Prepared Remarks of Secretary Shaun Donovan at the National Housing Conference's 2013 Annual Policy Symposium
As prepared for delivery
Thank you very much, Chris (Estes), for that generous introduction and for the great job you are doing as President and CEO. You took on this role at a tough time for our communities, and I appreciate your leadership over this "big tent" of advocates.
This was an approach long championed by Carl Coan. And I know that all of us here today have heavy hearts because of Carl's recent passing.
I am saddened that he'll no longer grace us with his presence and his mind. But I know that his contributions will endure for many years to come. And I look forward to continuing to work with all of you to fight for the causes he cared about.
Please allow me to also recognize the three honorees from last night's Gala: NeighborWorks America, Omni New York and Conrad Egan, who has been a friend and mentor to me over the years. They have made lasting contributions to the housing movement and are all deserving of this recognition.
Finally, I want to thank all of you with the National Housing Conference. Since 1931, your organization has done tremendous work to shape housing policies that benefit the common good.
It has been a pleasure to work with you throughout President Obama's first term. And I want to build on this work throughout the second term.
I appreciate that NHC has already spoken out against the Fiscal Year 2014 budget proposed by the House Appropriations Subcommittee on Transportation, Housing and Urban Development.
I also look forward to our dialogue here at the 2013 Annual Policy Symposium. This room is full of a wide-range of stakeholders – from policymakers to business owners to community
Although we represent a diversity of fields and perspectives, we share a common cause – ensuring that all Americans have access to quality, affordable housing. As today's theme indicates, I know you are committed to paving a new path forward to help neighborhoods and households recover from the housing crisis.
And I deeply appreciate this chance to share some thoughts about what the Obama administration has done, and will continue to do, to revitalize communities.
Confronting the Crisis
As I was preparing my remarks for today, I began to reflect on the first time I addressed NHC during my time as HUD Secretary. It was back in 2009 and our nation was in a lot of trouble.
We were all dealing with the aftermath of the housing bubble that had burst a few years earlier.
That's why, from day one, President Obama, and all of us at HUD, have considered helping struggling homeowners a top priority. We have taken a number of measures to stop the financial hemorrhaging and get our economy moving again – and good things are happening.
2012 was the strongest year of home sales since the economic crisis began. During that same period, according to Case-Shiller, home prices increased more than 7 percent, the fastest growth in nearly seven years. And since the beginning of last year, 2.3 million families who were underwater with their mortgages have now come up for air.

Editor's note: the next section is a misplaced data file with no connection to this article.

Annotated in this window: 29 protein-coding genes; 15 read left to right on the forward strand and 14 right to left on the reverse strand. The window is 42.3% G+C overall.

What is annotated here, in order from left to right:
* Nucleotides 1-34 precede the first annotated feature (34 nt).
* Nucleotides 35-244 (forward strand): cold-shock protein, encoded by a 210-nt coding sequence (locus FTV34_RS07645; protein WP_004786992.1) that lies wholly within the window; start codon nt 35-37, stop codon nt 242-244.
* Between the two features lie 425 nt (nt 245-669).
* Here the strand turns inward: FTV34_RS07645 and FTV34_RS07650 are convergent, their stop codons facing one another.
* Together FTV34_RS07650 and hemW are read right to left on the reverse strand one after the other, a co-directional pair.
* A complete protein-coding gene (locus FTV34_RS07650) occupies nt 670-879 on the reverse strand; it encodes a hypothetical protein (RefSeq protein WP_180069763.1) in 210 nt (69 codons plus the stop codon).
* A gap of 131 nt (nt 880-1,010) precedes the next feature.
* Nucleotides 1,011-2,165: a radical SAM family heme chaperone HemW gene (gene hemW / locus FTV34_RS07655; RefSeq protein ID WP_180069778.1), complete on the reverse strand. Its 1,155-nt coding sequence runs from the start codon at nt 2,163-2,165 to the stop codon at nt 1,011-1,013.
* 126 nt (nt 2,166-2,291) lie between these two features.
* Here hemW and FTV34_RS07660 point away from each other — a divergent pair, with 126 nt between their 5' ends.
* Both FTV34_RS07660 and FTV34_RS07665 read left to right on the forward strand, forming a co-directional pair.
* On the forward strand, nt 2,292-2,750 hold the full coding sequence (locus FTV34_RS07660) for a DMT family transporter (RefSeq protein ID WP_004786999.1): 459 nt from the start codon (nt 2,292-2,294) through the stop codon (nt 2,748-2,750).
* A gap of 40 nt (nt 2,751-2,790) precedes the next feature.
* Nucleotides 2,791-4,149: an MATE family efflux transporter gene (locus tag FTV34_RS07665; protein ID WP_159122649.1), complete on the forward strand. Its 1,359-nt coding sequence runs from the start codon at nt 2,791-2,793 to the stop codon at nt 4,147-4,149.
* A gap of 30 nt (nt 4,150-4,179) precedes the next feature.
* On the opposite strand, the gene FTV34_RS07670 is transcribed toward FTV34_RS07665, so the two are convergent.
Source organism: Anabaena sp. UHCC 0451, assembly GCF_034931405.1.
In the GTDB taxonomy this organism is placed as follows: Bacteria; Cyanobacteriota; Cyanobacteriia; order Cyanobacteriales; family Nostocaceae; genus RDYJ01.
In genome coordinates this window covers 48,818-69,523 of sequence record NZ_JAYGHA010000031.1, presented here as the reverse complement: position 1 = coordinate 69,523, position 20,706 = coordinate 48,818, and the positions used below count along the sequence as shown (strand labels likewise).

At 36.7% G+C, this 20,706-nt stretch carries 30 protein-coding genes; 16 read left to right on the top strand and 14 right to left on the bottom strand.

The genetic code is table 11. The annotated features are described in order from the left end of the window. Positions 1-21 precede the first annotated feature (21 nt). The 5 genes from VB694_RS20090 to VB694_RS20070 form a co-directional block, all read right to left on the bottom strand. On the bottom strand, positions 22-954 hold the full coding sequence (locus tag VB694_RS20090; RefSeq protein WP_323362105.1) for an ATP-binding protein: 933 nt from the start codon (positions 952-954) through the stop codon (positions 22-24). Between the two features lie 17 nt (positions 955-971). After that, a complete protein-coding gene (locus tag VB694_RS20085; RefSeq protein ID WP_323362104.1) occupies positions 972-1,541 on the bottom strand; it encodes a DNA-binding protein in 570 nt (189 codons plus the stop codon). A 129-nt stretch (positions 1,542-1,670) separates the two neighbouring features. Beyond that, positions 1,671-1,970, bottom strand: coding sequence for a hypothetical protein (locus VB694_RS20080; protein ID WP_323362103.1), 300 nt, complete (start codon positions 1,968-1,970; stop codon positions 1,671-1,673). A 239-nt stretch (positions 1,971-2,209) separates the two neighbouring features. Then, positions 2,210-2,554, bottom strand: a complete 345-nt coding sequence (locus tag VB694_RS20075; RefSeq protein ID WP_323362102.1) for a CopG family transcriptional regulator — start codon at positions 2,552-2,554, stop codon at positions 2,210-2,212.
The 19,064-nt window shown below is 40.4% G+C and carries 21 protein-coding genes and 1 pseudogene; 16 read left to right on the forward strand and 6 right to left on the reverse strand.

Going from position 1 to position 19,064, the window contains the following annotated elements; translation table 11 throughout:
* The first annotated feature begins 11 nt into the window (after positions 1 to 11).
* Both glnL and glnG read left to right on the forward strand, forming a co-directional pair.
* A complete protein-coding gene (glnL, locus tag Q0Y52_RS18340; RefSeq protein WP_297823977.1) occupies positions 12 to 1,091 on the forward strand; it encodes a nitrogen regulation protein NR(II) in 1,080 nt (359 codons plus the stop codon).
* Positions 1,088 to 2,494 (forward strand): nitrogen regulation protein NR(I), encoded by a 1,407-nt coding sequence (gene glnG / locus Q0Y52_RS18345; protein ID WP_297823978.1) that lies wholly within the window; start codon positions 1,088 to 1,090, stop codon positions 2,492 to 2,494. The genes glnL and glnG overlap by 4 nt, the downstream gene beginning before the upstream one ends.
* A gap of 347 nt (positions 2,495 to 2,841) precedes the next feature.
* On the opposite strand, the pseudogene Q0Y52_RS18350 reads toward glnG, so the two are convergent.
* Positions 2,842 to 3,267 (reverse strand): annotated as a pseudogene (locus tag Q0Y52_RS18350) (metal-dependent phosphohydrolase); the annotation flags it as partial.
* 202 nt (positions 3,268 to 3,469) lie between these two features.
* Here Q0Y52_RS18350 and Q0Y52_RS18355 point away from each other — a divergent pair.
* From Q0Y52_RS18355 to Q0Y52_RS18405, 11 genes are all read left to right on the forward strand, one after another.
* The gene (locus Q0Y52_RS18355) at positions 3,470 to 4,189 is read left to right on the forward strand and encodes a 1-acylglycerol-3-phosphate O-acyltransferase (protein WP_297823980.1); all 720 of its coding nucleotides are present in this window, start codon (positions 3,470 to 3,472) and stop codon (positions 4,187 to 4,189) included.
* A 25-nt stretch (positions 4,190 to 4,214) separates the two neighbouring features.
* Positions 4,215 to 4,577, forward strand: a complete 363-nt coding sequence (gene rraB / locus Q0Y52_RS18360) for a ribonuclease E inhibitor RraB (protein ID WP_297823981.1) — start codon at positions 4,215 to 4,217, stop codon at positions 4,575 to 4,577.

So we've come a long way. But make no mistake: none of us in the administration are content.
That's why, to borrow your theme, we are committed to paving a path forward for struggling homeowners. And we are using a variety of tools to ensure that this path is wide enough for all to get ahead in their lives.
One of these tools is obvious, but critical – and that is helping families facing foreclosure stay in their homes. In March of 2009, we launched the Making Home Affordable Program to provide relief to those at risk.
Since it began, nearly 1.1 million homeowners have received a permanent modification to their mortgages – with a median savings of roughly $550 dollars every month. And of course, this causes a ripple effect, benefiting neighbors, businesses and our economy as a whole.
So recently, HUD joined with the Treasury Department to announce we are extending the application deadline to December 2015 so that more homeowners can take part and stay in their homes.
This compliments our housing counseling efforts, which are empowering homeowners, and other potential buyers, with the important tools of knowledge and information. HUD now has a vast network of 2500 housing counselors that have helped over 9 million families to recover from the crisis and avoid scams.
To build on this work, earlier this week, we announced $40 million in housing counseling grants are being allocated to more than 330 organizations across the country. And our new Office of Housing Counseling has several initiatives under way to ensure borrowers can learn about all the rights and remedies they need to stay in their homes.
A Stronger FHA
Another important tool moving forward is strengthening the Federal Housing Administration.
The FHA has a long history of opening doors of opportunity for low and moderate-income families. And after the housing market collapsed a few years ago, its importance only grew, providing financing at a time when private capital froze up, especially for those in need of affordable housing.